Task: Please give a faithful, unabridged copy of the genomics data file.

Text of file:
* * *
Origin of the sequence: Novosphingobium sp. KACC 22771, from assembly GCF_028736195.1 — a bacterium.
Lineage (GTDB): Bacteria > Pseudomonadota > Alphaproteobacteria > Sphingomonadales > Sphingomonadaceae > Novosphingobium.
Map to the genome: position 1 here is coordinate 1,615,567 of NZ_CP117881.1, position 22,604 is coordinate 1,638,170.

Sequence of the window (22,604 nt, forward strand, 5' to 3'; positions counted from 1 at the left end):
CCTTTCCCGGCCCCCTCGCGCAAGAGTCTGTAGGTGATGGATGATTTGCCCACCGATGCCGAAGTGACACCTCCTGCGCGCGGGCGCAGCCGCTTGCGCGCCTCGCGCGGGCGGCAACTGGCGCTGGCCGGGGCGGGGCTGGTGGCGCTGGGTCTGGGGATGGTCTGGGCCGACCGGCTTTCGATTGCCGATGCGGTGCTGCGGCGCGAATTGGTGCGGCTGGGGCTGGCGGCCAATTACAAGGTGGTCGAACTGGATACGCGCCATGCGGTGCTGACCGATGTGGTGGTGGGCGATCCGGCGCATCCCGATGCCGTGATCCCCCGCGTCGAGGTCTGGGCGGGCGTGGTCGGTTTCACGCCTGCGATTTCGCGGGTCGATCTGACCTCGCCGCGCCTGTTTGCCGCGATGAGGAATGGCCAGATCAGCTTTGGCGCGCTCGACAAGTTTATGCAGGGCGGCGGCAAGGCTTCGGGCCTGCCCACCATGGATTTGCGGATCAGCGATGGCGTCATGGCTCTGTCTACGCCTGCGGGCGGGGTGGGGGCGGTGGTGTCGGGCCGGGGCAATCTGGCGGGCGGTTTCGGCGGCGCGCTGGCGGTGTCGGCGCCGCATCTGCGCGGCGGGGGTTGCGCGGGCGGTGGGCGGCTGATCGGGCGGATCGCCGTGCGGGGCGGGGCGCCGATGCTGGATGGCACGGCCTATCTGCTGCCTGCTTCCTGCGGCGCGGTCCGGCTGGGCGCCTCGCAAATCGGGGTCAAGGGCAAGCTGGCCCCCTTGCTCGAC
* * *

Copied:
Origin of the sequence: Novosphingobium sp. KACC 22771, from assembly GCF_028736195.1 — a bacterium.
Lineage (GTDB): Bacteria > Pseudomonadota > Alphaproteobacteria > Sphingomonadales > Sphingomonadaceae > Novosphingobium.
Map to the genome: position 1 here is coordinate 1,615,567 of NZ_CP117881.1, position 22,604 is coordinate 1,638,170.

Sequence of the window (22,604 nt, forward strand, 5' to 3'; positions counted from 1 at the left end):
CCTTTCCCGGCCCCCTCGCGCAAGAGTCTGTAGGTGATGGATGATTTGCCCACCGATGCCGAAGTGACACCTCCTGCGCGCGGGCGCAGCCGCTTGCGCGCCTCGCGCGGGCGGCAACTGGCGCTGGCCGGGGCGGGGCTGGTGGCGCTGGGTCTGGGGATGGTCTGGGCCGACCGGCTTTCGATTGCCGATGCGGTGCTGCGGCGCGAATTGGTGCGGCTGGGGCTGGCGGCCAATTACAAGGTGGTCGAACTGGATACGCGCCATGCGGTGCTGACCGATGTGGTGGTGGGCGATCCGGCGCATCCCGATGCCGTGATCCCCCGCGTCGAGGTCTGGGCGGGCGTGGTCGGTTTCACGCCTGCGATTTCGCGGGTCGATCTGACCTCGCCGCGCCTGTTTGCCGCGATGAGGAATGGCCAGATCAGCTTTGGCGCGCTCGACAAGTTTATGCAGGGCGGCGGCAAGGCTTCGGGCCTGCCCACCATGGATTTGCGGATCAGCGATGGCGTCATGGCTCTGTCTACGCCTGCGGGCGGGGTGGGGGCGGTGGTGTCGGGCCGGGGCAATCTGGCGGGCGGTTTCGGCGGCGCGCTGGCGGTGTCGGCGCCGCATCTGCGCGGCGGGGGTTGCGCGGGCGGTGGGCGGCTGATCGGGCGGATCGCCGTGCGGGGCGGGGCGCCGATGCTGGATGGCACGGCCTATCTGCTGCCTGCTTCCTGCGGCGCGGTCCGGCTGGGCGCCTCGCAAATCGGGGTCAAGGGCAAGCTGGCCCCCTTGCTCGAC